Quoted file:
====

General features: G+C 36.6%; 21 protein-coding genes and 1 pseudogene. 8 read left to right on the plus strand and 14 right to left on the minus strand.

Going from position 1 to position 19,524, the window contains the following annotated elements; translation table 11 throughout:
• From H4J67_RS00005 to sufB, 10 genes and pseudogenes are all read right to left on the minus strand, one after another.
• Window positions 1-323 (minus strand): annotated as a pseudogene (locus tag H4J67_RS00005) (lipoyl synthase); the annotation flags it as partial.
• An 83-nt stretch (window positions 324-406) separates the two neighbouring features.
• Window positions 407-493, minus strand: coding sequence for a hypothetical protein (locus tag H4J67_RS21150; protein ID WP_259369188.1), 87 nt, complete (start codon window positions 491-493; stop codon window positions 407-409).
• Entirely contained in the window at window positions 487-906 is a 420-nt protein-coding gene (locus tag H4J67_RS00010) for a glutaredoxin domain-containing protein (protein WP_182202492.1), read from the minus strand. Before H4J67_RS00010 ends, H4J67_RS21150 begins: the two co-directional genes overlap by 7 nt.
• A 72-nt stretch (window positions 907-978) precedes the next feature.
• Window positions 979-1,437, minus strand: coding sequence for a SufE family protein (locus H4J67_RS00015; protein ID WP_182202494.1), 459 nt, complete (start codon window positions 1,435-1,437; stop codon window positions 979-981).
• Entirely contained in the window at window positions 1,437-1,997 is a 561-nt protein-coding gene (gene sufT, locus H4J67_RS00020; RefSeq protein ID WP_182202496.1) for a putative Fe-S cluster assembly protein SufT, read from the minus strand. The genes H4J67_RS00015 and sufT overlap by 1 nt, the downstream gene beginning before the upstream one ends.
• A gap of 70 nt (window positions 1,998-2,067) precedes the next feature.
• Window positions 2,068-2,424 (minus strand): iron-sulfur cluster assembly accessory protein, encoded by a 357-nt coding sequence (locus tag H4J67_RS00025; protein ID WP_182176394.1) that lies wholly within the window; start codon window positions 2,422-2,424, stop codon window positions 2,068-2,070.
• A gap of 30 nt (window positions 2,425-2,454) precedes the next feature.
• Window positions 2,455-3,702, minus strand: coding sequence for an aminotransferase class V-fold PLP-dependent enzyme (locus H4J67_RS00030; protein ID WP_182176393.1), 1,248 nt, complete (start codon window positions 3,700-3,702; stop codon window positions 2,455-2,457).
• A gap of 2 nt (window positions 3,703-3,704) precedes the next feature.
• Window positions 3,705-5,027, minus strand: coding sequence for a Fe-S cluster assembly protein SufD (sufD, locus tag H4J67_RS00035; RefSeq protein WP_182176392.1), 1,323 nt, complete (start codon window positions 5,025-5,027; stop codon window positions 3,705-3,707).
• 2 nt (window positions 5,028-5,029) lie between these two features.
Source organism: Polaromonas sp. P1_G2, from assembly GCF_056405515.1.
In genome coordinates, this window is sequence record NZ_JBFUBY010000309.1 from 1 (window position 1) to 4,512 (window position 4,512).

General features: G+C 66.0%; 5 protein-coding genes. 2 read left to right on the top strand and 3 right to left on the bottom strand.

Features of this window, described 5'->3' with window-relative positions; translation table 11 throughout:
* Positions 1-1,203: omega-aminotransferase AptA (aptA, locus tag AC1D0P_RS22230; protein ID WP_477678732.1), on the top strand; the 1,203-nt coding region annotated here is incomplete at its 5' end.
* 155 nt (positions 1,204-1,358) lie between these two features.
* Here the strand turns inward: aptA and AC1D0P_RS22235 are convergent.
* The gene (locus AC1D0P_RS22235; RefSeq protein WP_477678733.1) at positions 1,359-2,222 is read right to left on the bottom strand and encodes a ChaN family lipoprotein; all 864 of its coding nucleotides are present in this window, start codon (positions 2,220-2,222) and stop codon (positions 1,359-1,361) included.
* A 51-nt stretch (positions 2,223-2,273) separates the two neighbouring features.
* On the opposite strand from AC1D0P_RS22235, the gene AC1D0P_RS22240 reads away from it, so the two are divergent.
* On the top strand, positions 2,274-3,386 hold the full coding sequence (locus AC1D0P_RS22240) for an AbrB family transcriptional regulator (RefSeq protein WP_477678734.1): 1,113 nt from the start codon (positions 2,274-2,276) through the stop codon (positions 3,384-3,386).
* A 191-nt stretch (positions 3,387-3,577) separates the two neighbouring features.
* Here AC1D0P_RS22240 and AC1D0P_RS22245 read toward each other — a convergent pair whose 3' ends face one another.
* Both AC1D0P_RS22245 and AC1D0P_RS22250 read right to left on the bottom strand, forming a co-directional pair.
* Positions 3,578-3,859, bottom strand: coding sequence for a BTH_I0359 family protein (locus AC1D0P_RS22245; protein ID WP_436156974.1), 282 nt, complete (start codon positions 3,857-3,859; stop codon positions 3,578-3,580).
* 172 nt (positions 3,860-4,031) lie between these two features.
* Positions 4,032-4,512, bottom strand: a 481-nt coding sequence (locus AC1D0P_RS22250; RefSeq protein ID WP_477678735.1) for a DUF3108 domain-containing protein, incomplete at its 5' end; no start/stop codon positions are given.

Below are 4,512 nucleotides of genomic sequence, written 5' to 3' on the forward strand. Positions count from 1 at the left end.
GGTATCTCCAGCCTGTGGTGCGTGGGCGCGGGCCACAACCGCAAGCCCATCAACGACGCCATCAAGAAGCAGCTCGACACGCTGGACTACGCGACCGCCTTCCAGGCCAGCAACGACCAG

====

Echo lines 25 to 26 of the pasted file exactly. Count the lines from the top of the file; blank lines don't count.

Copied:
* The gene (locus AC1D0P_RS22235; RefSeq protein WP_477678733.1) at positions 1,359-2,222 is read right to left on the bottom strand and encodes a ChaN family lipoprotein; all 864 of its coding nucleotides are present in this window, start codon (positions 2,220-2,222) and stop codon (positions 1,359-1,361) included.
* A 51-nt stretch (positions 2,223-2,273) separates the two neighbouring features.